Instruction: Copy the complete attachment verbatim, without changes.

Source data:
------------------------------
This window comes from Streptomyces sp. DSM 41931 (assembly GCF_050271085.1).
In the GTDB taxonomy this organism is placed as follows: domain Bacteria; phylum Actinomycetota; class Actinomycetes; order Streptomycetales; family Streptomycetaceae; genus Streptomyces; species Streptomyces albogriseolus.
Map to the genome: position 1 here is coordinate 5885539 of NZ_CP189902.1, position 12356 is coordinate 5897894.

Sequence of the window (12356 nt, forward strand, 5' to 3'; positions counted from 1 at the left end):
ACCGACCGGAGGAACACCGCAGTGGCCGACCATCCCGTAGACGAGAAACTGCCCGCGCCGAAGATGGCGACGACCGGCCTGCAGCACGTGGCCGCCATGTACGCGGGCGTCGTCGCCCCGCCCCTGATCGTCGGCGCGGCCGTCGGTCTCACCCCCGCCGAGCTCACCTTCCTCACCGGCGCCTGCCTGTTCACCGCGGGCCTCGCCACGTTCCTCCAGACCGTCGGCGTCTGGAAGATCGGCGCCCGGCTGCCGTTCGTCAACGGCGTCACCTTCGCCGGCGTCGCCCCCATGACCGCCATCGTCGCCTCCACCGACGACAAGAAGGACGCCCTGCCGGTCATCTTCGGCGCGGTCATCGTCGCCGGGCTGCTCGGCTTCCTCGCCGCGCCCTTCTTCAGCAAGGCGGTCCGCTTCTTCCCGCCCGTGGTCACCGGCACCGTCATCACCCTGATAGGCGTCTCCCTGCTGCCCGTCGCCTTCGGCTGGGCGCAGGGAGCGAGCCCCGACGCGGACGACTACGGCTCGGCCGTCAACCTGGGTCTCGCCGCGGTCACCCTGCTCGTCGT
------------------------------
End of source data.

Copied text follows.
This window comes from Streptomyces sp. DSM 41931 (assembly GCF_050271085.1).
In the GTDB taxonomy this organism is placed as follows: domain Bacteria; phylum Actinomycetota; class Actinomycetes; order Streptomycetales; family Streptomycetaceae; genus Streptomyces; species Streptomyces albogriseolus.
Map to the genome: position 1 here is coordinate 5885539 of NZ_CP189902.1, position 12356 is coordinate 5897894.

Sequence of the window (12356 nt, forward strand, 5' to 3'; positions counted from 1 at the left end):
ACCGACCGGAGGAACACCGCAGTGGCCGACCATCCCGTAGACGAGAAACTGCCCGCGCCGAAGATGGCGACGACCGGCCTGCAGCACGTGGCCGCCATGTACGCGGGCGTCGTCGCCCCGCCCCTGATCGTCGGCGCGGCCGTCGGTCTCACCCCCGCCGAGCTCACCTTCCTCACCGGCGCCTGCCTGTTCACCGCGGGCCTCGCCACGTTCCTCCAGACCGTCGGCGTCTGGAAGATCGGCGCCCGGCTGCCGTTCGTCAACGGCGTCACCTTCGCCGGCGTCGCCCCCATGACCGCCATCGTCGCCTCCACCGACGACAAGAAGGACGCCCTGCCGGTCATCTTCGGCGCGGTCATCGTCGCCGGGCTGCTCGGCTTCCTCGCCGCGCCCTTCTTCAGCAAGGCGGTCCGCTTCTTCCCGCCCGTGGTCACCGGCACCGTCATCACCCTGATAGGCGTCTCCCTGCTGCCCGTCGCCTTCGGCTGGGCGCAGGGAGCGAGCCCCGACGCGGACGACTACGGCTCGGCCGTCAACCTGGGTCTCGCCGCGGTCACCCTGCTCGTCGT